Before we left the city we went to see sulphur fields in the suburbs, with boiling mud and constant steam, part of an active volcano and apparently where the Romans believed the entrance of hell to be situated. I’m fascinated by the idea of old ruins and strange things that are situated in the suburbs (like the sunken market that looks like a temple)… I heard from my friend in Sweden that he took public transit out to the pyramids in Egypt, because they are basically now in the suburbs of Cairo.
This following photo is of a statue of King Umberto I, killed by an anarchist. Nya nya.
I’m in Finland!
Finland is one of my favorite places. This is my third time here… I guess I come here every five years. Anyhow, the reason Finland is great is because Finnish has no gendered pronouns! For awhile I was advocating its use as the universal language, but I never got past cursing, ordering beer, and thanking people. Also, Finnish doesn’t have the word “please,” near as I can tell. Which is also somehow kind of cool.
Right, anyway, I went for a walk in the woods about five minutes from the house I’m staying at. I took pictures:
I couldn’t help but think that whole “when in Rome, do as Romans do” cliche the whole time I was in the car on the way to Rome. I, of course, didn’t know what it is that Romans do. I still don’t. So instead I guess I did what tourists do. I went around the center of the city, I went to the Colosseum and I went to the Forum. I thought about how the Goths sacked Rome and about how lovely it will be when the Goths get their shit together and sack the rest of civilization.
I took a lot of photos of the gladiator stuff, because its fascinating to me. It’s sort of the root of civilization: you take people, make them put on ridiculous costumes, and then make them kill each other. All the while the rest of the civilization cheers them on. It really gets right down to the root of it. I probably also took lots of photos of the various helmets and such because I’m a geek and grew up playing dungeons and dragons. There was also an old-school multitool on display, which is cool.
And there was the best human statue I’ve ever seen.
We also went to a squatted 19th century castle (it had a moat! it counts as a castle). Most of what I did in Rome, which was sit around a hacker conference, I didn’t take photos of.
This video is really black metal. I keep expect the hobo or mark twain to try to sacrifice Diamond Bessie. They are The Unseen Ghosts Brigade.
Some of my friends are joining in the fine anarcho tradition of building giant strange rafts out of dumpstered materials and floating them down the Mississippi to New Orleans. In this case, they’ve put together an ecological road show of music and puppets and all the finest in zaniness, but are of course reacting to rather serious circumstances.
From their press release:
The Mississippi River has been controlled, restricted, and polluted by the forces of industry. This has caused the cultures along the riverbanks to die and the River to become mostly a highway for barges, making it deadly to drink its waters or eat the fish and swim in its depths.
As the regulation of the Army Corps of Engineers has become more intense and increasingly prevalent, it becomes less and less possible for the average person to travel the River. With this focus comes a cost of a way of life: pollution has increased dramatically with industrialization, and whole communities have ceased to exist because life has become just another highway. Attempts to harness and control the power of the Mississippi have resulted and continue to result in decrease of wild flora and fauna, the relocation of numerous indigenous communities, and the loss of innumerable lives due to flooding and the failing of infrastructure.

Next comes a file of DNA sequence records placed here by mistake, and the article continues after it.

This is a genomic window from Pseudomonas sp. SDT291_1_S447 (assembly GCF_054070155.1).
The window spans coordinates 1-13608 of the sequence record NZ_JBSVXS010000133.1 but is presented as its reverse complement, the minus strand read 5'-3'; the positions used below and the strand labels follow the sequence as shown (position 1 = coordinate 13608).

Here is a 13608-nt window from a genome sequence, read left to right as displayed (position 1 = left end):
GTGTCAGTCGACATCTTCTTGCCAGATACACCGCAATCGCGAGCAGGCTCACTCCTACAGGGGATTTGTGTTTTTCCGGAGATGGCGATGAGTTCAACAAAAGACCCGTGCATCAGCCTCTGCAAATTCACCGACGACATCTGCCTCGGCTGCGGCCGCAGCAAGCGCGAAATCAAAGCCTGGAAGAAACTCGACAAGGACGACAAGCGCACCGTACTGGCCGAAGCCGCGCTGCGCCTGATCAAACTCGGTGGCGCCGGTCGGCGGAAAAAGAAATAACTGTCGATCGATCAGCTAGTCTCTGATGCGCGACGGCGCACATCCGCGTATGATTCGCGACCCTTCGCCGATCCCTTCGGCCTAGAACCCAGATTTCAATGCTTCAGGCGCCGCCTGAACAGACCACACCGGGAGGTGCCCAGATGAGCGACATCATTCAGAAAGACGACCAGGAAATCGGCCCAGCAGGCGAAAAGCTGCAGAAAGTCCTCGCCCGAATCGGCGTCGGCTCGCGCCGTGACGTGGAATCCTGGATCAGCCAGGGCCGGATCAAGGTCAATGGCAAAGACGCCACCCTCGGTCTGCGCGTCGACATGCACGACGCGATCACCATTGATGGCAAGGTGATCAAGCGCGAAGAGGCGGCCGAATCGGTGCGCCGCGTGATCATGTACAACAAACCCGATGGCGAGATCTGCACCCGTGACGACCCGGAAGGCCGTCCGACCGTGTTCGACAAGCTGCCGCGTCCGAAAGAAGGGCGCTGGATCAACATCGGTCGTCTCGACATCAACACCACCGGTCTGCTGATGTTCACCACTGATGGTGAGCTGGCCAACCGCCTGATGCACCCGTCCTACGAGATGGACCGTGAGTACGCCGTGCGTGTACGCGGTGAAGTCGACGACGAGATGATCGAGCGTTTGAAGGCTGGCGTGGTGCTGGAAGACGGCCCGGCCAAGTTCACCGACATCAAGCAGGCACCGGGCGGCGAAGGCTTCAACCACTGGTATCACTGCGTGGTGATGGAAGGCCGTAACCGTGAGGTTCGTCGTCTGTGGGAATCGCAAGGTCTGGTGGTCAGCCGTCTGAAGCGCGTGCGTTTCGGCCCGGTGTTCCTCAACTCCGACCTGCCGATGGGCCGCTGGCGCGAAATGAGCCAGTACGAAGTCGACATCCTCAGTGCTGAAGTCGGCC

We are taking a stand. Since 2009, the Unseen Ghost Brigade has been working to resurrect the ghosts of the past; they have come back to haunt the living with laughter, storytelling, and clown. We come to share a dream that things have not always been the way they are now, and that the present does not need to be the future.
What I like about this is the earnest nature with which they tackle the realization that our lives can be a fucking hell of a lot more interesting than they are now, if only we actually recraft reality to suit us by fighting against the monstrous, droll world that is killing the shit out of the planet.
They’ll be stopping in a ridiculously ambitious number of cities along the way, just check out their website.
In my next life, I’m going to be more than one person so I could have gone with them.
(click on pictures for larger versions)
I’ve spent most of the past two weeks or so at a Wagenplatz (link is to a google-translated German wikipedia article) in Mainz. A Wagenplatz, in short, is a squatted trailer part. They’ve got them all over germany, and the two I’ve stayed at thus far are really amazing places. (I’m waiting on permission to publish photos of a different one). This one is behind Haus Mainusch, a venue/socialcenter here.
People here chop firewood, play music, cook communal meals for the residents and at a vokü (people’s kitchen), and drive a tractor to move the wagons or pick up trash to re-purpose. Rent is almost nothing, and large decisions are communal but everyone seems to have a great deal of autonomy.
At looking at these photos, they seem to be mostly of one of my friends being domestic: picking salad from the garden, cleaning, and cooking. I also continue with my strange interest in photographing bathrooms: the red trailer with two doors is the toilet trailer. The photo after it, of the graffiti, is actually of the wall of the garage where shows happen, not of the bathroom wall.
In the panorama, note the awesome pirate fort in the center.